Wing spar metal fatigue may have been a major factor in the fatal crash of a Chalks Ocean Airways Grumman G-73T Turbo Mallard close to Miami Beach, Florida in December.


All 20 people on board the 1947-built twin-turboprop amphibian were killed when it appeared to suffer structural failure of its right wing and plunged into the sea streaming fire.

After initial wreckage examination, Mark Rosenker, acting chairman of the US National Transportation Safety Board, said: “This crack appears to extend through a majority of the [right wing] spar at the location of the separation [the wing root].” It is not yet clear whether the separation was precipitated by another event, such as an engine or propeller problem or turbulence, or if it failed spontaneously.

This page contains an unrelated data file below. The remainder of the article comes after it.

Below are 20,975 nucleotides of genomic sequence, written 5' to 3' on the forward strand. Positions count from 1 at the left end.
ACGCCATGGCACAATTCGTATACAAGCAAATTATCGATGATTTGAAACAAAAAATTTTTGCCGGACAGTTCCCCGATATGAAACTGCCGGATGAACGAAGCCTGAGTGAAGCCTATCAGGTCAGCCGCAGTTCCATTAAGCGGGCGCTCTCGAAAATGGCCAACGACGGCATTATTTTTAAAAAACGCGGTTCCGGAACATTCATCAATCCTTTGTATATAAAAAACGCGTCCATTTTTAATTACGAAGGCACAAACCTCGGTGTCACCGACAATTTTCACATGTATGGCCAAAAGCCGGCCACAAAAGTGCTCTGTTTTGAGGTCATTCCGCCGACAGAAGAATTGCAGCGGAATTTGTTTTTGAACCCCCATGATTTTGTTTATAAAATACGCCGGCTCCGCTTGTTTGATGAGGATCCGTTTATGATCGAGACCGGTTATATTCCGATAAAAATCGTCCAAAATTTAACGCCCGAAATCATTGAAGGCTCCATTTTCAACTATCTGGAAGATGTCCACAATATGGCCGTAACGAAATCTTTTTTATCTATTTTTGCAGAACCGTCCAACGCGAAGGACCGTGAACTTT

The aircraft had just taken off from the Miami seaplane base on a 19 December scheduled flight to Bimini in the Bahama islands, about 80km (45nm) south of Miami, with two crew and 18 passengers on board.

Fort Lauderdale, Florida-based Chalks Ocean Airways, which operates a fleet of five Mallards that connect Miami’s Watson Island seaplane base with Bimini and Nassau in the Bahamas, is one of the world’s oldest airlines, having been founded in 1919.

Source: Flight International